Simply put, we create a model of the external world and how it operates. If the reality maintains alignment with the model by monitoring it with an adequate frequency, and we adapt to any changes in a positive manner, we stay 'safe'.
Unfortunately, it isn't that simple. This model and the sampling rate is informed by previous experiences and current sensory perceptions, the most recent and emotionally charged having the greatest influence on how the model is defined and applied.
As we go through life these models are constantly updated. The problem is that if no adverse events occur, the models are updated with 'no adverse events occurred when I did this' and that becomes the new baseline. If we don't have a strong internal reflection process, or have external review from peers or supervisors, we can gradually drift from the established baseline. This is the term 'normalisation of deviance' that is often described. A previous article I wrote covers this in more detail.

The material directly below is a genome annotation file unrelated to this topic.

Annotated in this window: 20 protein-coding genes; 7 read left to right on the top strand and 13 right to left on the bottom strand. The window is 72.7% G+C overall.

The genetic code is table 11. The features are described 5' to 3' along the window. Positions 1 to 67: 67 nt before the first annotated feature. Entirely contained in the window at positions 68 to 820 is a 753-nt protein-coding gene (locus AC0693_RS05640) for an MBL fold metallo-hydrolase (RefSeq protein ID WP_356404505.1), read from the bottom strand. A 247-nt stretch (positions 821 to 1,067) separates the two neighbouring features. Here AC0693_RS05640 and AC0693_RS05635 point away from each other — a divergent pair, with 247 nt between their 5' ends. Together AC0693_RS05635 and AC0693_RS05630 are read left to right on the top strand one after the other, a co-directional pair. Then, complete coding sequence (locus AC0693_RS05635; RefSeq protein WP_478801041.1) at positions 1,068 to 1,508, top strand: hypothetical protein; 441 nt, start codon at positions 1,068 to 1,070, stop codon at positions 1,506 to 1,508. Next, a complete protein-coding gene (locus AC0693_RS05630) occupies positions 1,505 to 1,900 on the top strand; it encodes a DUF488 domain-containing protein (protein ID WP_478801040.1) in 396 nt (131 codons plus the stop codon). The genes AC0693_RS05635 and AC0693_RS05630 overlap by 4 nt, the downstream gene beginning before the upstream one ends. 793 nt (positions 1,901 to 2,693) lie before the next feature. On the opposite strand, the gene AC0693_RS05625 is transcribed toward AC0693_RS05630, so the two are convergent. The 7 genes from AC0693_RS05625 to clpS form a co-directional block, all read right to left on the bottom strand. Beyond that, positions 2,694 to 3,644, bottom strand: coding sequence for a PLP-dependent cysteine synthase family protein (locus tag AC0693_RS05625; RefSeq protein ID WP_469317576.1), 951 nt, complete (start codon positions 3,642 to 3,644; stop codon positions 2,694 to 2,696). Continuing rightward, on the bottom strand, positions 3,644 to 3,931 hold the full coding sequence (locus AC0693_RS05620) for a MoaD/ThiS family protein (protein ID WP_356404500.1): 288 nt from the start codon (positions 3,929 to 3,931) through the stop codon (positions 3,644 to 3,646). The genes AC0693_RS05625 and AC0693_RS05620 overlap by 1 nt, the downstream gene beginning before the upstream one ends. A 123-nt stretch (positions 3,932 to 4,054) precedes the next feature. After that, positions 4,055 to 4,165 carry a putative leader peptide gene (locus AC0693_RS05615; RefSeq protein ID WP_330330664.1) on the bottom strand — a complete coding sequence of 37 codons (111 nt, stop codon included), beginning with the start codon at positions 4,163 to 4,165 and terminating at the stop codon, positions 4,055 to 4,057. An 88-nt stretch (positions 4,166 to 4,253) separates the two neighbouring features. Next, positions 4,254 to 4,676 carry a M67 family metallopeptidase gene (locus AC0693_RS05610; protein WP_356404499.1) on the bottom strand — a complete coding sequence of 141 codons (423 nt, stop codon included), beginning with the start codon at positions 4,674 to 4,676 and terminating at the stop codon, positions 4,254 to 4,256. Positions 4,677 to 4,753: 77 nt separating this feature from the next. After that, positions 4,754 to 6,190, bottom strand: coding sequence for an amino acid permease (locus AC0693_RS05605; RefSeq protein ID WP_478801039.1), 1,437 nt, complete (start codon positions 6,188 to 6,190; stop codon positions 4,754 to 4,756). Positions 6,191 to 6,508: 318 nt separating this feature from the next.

If we look at Endsley's Situational Awareness Model below we can see the influence that experience (bottom) and system design and interface (top) has when it comes to the decision making. These experiences, combined with goals and expectations, determine the strategy for developing the different levels of Situational Awareness (L1, L2 and L3). Newsletter #5 covered SA in greater detail. If those previous experiences have not ended in adverse or 'scary' situations, then the perception of risk (expectations) goes down, therefore, the monitoring and sampling strategy is changed, potentially being reduced.
The systems that need to be monitored are often considered to be technical systems with a level of automation or control, but in Open Circuit diving these 'systems' could be the SPG, the bottom timer or the dive computer calculating decompression, or even the activity and location of the buddy. All of these 'systems' are dynamic and require monitoring to ensure a safe return to the surface.